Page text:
Many towns have Marketplätze or market places/squares and Hamburg is no exception. What makes the market in Hamburg-Harburg so special is that it takes place six days a week, Monday- Saturday 6am-1pm.
Most in the city only happen once or twice a week
(Picture coming soon....)
What to buy: You can do almost all your grocery shopping in the Wochenmarkt. Farmers from around the area have stands which they sell their fresh produce and eggs. Butchers sell fresh meat. There are also stands where flower farms sell bouquets and fresh cut flowers. Small tailors and wholesellers have wagons from which they sell clothing.
What to pay: Depends on what you buy. Usually slightly less than the near by grocery stores.
Sobatka is a 3 level store in the Heart of Hamburg-Harburg. The building is on the the prettiest in the area; brick but ornately decorated. I especially like the cherub lightening rod on the roof.
The store specializes in many different things from housewares ranging from can openers (top of the line) to expensive espresso machines. Porcelaine; disher, small statuettes, Hummels, silverware (i.e. WMF), Swaroski Crystal animals and jewlery, and much more. A great place to stop by if you need a gift for a wedding, anniversary, christening, or other special occasion.
What to pay: Prices naturally depend on what you purchase.
Years ago when I lived in Germany as a child every three months or so there would be a junk day. Families would take whatever they didnt want and place it out on the street in front of their houses. The neighbors would then walk around the neighborhood and take whatever was still useful out of the pile. A friend of mine found a whole bunch on barely used baby furniture once. Too bad junk days arent allowed anymore, yard sales arent permitted but instead there is the ever popular Flohmarkt ( flea market.)
You will find these either sponsored by churches, schools, and neighborhoods which are held at various times through the year. There are also some regularly scheduled ones which take place on Sundays. People can rent a space, put up a table and sell their old things, crafts, baked goods, or whatever else they can think of.
Sometimes they are held in parking lots and those are generally the permenant every Sunday ones. The others that will take up 4 or 5 city blocks with tables lining both sides of the streets. They make for quite the event.
These are not limited to Hamburg. You can find flea markets in every city.
(Picture coming soon)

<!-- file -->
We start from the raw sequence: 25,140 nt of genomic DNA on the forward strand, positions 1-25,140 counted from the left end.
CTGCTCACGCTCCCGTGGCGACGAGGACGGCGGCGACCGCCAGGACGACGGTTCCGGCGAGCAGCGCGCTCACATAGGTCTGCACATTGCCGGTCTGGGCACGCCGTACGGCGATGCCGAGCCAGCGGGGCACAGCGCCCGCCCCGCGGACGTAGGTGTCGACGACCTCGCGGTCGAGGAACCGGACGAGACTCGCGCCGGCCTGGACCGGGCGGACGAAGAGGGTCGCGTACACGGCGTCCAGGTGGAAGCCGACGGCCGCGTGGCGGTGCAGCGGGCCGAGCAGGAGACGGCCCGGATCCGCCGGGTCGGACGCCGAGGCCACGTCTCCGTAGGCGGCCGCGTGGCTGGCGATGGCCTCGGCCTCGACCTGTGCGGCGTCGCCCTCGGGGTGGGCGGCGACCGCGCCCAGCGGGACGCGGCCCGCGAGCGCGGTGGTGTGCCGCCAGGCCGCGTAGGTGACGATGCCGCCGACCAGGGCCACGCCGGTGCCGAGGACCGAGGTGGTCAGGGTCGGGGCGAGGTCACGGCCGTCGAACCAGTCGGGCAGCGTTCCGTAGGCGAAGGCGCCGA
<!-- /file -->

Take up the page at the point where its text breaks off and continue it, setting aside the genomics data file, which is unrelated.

What to buy: books, music, antiques, crafts, toys
What to pay: depends on how well you can bargin and whether or not the seller wants to bargin.
In the multi-cultural neighborhood of Altona, you can find SWOYAMBHU, a gem of a shop that sells clothing and gift items from Nepal. Named after a neighborhood in the city of Khatmandu, SWOYAMBHU has a new age feel to it, with an nice selection of incense, crystals, eastern water pipes, Hindu and Buddhist statues, exotic jewelry, and traditional style Nepalese jackets, sweaters, hats, ect. They also have an incredible assortment of Nepalese picnic blankets, sarongs, and women's scarves. One of the cutest, and perhaps, quirkiest items that they offer are handmade houseshoes and hats (for about $15) that look like elf clothing, or perhaps something that "The Joker" would wear as pictured on a playing card, really charming. Ask for the manager, Uman. He's from Khatmandu and a really nice young man.
What to pay: Incense from 1-8 Euro, exotic rings from 10-30 Euro, elf hats & shoes about 15 Euro, fruit flavored tobacco 3,50 Euro printed sarongs, blankets, & scarves about 10-35 Euro....
If you are a musician this is the place to shop. Musichaus Lebens the oldest music store in Hamburg and it is family owned , my family .
This year it has its 123rd Anniversary.
Anyway.... great customer service, wide selection of instruments of all sorts.
Repairs done on in the shop
Lesson given as well.
What to buy: Sheet music
Assorted muscial acessories
What to pay: A few cents for a plectron (pick) for your guitar or a few thousand euros for a French Horn.
If you want a wide variety of shopping take a trip south of the Elbe to Haburg-Harburg.
This area of town is undergoing a large renewal, shedding its not so nice image and has tons of shopping. You can begin at either end starting at the new Phoenix Center or at the slightly older Harburger Arkaden. As you work your way from one shopping complex to the next you can stroll down Lüneburgerstrasse a thriving pedestrian area.
In the summer you will find some nice cafes and a small play area for children as well.
What to buy: Anything you might want .
What to pay: Pricey designer stores are at the Phoenix Center (Cashmire House, Esprit, S. Oliver), just as nice but less expensive are located on the way to and in the Arkaden.
Prices of course vary per store.